EDITOR’S NOTE: This article originally appeared on The Trillium, a new Village Media website devoted exclusively to covering provincial politics at Queen’s Park


TikTok has been banned from all Ontario government devices, Treasury Board President Prabmeet Sarkaria announced late on Thursday.

The ban comes less than two weeks after The Trillium first reported the provincial government was considering it.

“Effective immediately, the Ontario government has started the removal of the social media application TikTok from all Ontario government-issued devices. Also effective immediately, all Ontario PC party caucus members will begin the removal of the application from all personal mobile devices,” Sarkaria said in an emailed statement.

As part of the ban, the government will also end its advertising campaigns on the uber-popular app known best, perhaps, for facilitating teen dance trends or eroding users’ productivity with its endless stream of algorithmically targeted video clips.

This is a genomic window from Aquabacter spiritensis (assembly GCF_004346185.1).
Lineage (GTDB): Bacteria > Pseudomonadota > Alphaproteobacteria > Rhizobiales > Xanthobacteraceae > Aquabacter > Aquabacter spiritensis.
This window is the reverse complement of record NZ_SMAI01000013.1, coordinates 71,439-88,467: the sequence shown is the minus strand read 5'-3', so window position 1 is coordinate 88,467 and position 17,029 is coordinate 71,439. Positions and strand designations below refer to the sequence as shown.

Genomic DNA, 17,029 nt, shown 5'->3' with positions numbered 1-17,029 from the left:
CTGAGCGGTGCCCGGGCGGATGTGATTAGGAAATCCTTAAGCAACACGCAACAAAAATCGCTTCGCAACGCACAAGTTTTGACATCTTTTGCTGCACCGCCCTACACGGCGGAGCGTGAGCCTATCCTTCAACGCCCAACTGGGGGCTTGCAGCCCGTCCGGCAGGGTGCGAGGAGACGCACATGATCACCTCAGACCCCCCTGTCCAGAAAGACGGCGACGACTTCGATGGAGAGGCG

The government’s reasoning for the ban is separate, however: it’s over security concerns.

A group of the country’s privacy commissioners launched an investigation into the app, and Canada’s chief information officer has said TikTok “presents an unacceptable level of risk to privacy and security.”

The platform has long been subject to privacy concerns because of the Chinese government’s stake in its owner, ByteDance, and the country’s laws that allow it to access user data. 

“The decision to block the TikTok application from government-issued and personal devices is a proactive and precautionary approach to ensuring the protection of government data and networks,” Sarkaria said in his statement.

“While no data breaches have occurred, our government takes all allegations and concerns about data integrity incredibly seriously.”

The federal government announced a ban of Tiktok from its devices less than two weeks ago. Canada and China have also been on iffy terms — to put it politely — for a few years and reports about China’s attempted meddling in the last two federal elections have heightened concerns.

Some Ontario cities and police services have also recently banned the app from devices they own as well.

—With files from Jessica Smith Cross and The Canadian Press